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5 Things About Me: Biologist Ruth Welti

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AAAS Fellow Ruth Welti's lab at Kansas State houses several electrospray ionization tandem mass spectrometers, gas chromatography mass spectrometers, and personnel to carry out lipid profiling. (Photo: David Mayes, Kansas State University Photographic Services)
Ruth Welti, Ph.D.
University Distinguished Professor of Biology
Kansas State University
 
Background: My research specialties are lipid analysis using mass spectrometry and plant lipid chemistry/biochemistry, particularly as related to plant stress responses.
 
Question 1: Why did you become a researcher/engineer/scientist?
 
Answer: I grew up without knowing any scientists other than school teachers; before college I hadn't seriously considered science as a career. At the University of Connecticut, I fell in with peers interested in science. Now I'm fully as crazy about my work as the next scientist. I think it's important for potential scientists to realize that if science isn't your childhood passion, you may still enjoy it and do well at it. 
 
Question 2: What fuels your passion for your work?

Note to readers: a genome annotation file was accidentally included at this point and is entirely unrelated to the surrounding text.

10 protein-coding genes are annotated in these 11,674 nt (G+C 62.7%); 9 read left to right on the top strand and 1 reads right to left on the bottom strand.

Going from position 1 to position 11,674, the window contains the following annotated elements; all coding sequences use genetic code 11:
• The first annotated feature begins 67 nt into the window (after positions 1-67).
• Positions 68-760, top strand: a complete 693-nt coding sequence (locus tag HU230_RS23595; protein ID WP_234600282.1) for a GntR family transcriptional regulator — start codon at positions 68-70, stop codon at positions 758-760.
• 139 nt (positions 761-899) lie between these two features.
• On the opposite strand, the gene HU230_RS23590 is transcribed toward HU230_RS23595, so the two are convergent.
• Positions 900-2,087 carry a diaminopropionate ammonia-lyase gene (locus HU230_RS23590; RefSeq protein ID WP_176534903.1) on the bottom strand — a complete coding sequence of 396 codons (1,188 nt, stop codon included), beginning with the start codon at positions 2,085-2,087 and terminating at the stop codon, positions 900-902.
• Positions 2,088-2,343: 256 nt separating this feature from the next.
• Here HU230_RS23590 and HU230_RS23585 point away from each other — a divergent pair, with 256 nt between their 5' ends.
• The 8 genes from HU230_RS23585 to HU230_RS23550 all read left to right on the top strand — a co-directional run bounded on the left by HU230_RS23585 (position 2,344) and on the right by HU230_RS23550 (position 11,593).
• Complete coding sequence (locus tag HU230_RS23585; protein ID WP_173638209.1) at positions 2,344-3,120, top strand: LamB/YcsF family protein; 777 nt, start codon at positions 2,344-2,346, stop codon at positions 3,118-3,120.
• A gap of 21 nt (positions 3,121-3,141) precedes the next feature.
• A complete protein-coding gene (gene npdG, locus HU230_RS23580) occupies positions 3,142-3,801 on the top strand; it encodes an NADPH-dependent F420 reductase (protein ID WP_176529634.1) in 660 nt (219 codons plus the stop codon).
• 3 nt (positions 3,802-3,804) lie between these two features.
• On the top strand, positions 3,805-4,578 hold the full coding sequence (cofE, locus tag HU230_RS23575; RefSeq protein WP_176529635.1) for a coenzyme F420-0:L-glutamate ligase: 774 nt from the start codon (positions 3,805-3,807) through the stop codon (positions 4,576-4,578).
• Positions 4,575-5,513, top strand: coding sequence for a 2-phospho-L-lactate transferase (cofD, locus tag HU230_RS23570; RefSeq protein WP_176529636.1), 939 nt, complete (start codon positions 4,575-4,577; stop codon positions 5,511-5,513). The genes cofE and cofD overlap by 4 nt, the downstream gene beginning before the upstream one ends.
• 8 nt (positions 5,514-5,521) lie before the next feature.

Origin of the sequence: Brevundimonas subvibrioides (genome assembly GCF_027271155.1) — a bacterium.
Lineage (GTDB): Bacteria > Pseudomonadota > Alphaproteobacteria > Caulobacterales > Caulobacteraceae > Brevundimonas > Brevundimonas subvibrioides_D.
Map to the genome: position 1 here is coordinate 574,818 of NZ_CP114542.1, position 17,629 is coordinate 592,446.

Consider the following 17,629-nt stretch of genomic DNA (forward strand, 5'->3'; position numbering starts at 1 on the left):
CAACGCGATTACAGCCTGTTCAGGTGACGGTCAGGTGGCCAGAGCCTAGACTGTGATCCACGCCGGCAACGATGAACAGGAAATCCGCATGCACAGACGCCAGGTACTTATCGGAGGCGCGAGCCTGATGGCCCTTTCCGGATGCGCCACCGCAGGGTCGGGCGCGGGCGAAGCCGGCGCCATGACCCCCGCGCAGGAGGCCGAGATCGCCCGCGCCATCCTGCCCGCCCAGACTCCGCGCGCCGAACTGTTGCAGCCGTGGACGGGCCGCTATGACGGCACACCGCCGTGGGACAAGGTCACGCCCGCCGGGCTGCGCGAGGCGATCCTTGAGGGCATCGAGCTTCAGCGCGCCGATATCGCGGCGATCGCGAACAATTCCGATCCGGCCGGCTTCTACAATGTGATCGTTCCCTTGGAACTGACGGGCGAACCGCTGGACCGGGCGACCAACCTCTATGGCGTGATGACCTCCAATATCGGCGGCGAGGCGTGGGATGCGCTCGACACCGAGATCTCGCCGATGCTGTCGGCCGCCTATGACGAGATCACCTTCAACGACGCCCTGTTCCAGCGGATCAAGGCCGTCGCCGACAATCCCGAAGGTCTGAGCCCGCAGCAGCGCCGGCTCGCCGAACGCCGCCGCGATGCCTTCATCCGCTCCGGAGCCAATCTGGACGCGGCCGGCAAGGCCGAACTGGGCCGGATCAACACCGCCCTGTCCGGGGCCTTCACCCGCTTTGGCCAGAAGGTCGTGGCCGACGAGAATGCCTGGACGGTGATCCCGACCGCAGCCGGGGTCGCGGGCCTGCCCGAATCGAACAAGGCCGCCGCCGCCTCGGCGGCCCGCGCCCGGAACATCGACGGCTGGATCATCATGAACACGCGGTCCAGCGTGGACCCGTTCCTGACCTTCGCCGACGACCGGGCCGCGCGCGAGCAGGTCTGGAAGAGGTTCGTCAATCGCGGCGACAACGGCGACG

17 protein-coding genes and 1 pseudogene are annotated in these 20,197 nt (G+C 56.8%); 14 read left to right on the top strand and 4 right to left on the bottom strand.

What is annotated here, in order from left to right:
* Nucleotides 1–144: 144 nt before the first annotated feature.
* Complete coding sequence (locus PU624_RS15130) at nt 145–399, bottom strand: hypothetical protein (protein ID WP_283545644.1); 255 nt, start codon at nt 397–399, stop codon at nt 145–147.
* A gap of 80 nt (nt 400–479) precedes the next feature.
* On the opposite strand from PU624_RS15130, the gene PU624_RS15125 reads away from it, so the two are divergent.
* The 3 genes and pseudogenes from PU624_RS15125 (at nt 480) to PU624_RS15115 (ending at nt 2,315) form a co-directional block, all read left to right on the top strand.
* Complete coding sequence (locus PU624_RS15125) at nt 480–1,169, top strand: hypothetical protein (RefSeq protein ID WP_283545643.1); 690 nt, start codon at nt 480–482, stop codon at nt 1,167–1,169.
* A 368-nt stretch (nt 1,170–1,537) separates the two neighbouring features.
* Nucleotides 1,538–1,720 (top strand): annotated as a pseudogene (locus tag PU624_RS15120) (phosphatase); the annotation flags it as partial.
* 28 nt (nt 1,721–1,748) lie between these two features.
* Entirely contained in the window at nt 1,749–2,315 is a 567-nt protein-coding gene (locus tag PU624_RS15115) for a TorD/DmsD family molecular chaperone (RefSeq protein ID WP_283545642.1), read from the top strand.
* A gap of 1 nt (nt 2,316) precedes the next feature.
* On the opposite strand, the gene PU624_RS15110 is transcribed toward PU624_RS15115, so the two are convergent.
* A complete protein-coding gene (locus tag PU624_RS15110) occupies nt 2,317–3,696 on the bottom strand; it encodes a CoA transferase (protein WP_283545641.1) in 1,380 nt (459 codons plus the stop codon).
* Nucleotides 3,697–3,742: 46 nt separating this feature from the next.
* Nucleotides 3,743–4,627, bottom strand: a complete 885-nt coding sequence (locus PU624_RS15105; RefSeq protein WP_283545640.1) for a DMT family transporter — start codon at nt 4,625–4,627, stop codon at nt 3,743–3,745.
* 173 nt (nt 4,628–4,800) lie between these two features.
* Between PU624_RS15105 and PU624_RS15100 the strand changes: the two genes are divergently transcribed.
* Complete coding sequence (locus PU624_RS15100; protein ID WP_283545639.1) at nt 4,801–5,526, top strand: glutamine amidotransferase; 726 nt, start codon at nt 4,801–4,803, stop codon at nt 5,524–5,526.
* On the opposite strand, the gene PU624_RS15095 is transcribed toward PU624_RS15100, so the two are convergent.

Answer: Coffee and more coffee.
 
Question 3: If you could have one day in another profession, what would you want to do?
Answer: One day as a camp counselor might be fun. As a girl, I loved Girl Scouts and particularly camping.
 
Question 4: Share a Web link/video/blog etc. that you found that really excites you and tell us why.
Answer: I'll share my daughter's rap video on water bears (tardigrades) and my lab's farewell to an excellent graduate student. I like them because I'm a sap!
 
Question 5: Tell us about a hobby or passion outside of work.
Answer: Gardening is my main outside activity. It's relaxing, I enjoy the healthy food, and it keeps me in touch with a few of the things that can go wrong when plant biology meets the real world.
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AAAS Fellow Ruth Welti's lab at Kansas State houses several electrospray ionization tandem mass spectrometers, gas chromatography mass spectrometers, and personnel to carry out lipid profiling. (Photo: David Mayes, Kansas State University Photographic Services)
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